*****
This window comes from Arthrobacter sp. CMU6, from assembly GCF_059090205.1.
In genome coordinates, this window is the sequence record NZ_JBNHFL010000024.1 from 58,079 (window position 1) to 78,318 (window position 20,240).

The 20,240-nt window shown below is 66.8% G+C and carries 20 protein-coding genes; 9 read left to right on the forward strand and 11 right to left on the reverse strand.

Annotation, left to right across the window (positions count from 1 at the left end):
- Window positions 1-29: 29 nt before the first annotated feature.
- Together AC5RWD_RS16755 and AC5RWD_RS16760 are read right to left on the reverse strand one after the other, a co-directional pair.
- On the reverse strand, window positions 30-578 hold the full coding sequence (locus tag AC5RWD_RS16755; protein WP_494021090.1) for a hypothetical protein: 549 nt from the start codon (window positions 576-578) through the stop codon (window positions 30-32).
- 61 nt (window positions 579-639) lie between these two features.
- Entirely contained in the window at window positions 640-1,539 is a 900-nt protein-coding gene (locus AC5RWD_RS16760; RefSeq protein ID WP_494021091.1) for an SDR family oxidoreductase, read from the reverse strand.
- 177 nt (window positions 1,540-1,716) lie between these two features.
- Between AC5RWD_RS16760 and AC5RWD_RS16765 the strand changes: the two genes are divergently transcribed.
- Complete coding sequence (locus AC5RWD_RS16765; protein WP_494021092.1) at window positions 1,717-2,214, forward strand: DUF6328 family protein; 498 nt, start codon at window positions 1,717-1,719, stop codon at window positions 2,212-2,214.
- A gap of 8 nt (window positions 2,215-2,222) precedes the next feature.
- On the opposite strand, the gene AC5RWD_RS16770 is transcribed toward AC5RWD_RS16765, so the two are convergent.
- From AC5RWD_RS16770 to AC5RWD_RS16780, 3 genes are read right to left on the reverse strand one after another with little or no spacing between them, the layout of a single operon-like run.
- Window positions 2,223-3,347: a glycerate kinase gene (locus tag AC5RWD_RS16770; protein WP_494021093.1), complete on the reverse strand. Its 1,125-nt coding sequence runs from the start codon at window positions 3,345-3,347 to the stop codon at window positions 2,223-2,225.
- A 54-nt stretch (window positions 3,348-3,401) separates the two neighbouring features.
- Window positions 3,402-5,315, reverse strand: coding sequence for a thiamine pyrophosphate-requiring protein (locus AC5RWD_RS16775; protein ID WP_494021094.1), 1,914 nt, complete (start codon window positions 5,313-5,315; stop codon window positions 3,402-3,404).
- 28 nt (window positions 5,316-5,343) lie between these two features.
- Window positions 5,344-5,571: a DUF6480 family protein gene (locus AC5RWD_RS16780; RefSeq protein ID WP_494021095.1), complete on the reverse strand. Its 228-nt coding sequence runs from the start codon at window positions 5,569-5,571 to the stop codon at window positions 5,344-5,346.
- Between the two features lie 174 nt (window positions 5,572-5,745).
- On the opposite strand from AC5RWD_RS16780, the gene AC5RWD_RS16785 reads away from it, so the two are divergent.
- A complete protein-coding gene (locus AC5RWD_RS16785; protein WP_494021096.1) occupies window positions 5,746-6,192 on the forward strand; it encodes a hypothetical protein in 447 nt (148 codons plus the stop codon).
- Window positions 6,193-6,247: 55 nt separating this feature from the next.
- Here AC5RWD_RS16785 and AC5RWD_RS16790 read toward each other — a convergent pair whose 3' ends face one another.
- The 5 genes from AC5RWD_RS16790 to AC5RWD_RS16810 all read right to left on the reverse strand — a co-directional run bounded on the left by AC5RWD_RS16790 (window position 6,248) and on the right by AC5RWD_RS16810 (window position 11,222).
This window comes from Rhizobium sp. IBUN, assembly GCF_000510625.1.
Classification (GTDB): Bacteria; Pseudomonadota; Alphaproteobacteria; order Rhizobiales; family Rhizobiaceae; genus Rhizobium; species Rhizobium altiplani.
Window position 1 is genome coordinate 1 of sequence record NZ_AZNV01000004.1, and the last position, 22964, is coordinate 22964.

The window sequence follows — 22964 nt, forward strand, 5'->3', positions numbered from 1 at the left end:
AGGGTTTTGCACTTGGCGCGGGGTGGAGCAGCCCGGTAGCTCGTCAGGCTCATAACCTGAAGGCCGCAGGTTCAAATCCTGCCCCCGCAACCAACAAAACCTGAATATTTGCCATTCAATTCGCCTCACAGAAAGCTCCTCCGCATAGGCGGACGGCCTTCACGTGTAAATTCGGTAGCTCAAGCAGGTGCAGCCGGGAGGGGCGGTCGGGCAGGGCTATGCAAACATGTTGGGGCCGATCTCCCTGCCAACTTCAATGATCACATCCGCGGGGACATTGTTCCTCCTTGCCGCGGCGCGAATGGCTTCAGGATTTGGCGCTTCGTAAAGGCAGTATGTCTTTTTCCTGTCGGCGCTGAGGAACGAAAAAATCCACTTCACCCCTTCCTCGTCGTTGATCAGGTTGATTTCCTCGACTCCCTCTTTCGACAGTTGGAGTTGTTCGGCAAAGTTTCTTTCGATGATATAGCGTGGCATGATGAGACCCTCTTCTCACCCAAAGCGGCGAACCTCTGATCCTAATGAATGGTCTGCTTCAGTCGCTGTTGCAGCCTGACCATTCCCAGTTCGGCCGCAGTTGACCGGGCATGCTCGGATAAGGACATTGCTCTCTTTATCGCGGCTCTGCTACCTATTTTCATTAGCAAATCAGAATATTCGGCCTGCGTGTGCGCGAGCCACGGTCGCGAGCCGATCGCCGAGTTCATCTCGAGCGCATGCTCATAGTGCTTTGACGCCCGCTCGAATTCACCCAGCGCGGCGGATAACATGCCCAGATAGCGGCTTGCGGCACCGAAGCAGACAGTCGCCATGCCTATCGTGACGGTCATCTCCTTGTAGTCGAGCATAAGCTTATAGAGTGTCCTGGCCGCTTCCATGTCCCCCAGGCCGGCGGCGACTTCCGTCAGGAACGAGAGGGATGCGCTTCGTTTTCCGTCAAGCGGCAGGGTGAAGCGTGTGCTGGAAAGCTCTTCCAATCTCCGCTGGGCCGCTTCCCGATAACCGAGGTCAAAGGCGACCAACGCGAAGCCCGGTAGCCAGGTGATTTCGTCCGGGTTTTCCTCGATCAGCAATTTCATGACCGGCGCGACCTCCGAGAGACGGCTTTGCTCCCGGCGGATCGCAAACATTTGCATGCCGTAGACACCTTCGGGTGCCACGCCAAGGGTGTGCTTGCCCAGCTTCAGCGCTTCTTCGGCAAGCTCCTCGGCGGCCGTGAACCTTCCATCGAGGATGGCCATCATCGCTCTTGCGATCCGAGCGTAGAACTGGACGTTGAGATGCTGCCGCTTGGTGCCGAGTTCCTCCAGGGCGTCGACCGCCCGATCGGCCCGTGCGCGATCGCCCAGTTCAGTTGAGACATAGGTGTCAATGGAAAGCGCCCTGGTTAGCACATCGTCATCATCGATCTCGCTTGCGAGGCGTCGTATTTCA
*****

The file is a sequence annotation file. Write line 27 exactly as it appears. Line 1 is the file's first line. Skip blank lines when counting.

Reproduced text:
This window comes from Rhizobium sp. IBUN, assembly GCF_000510625.1.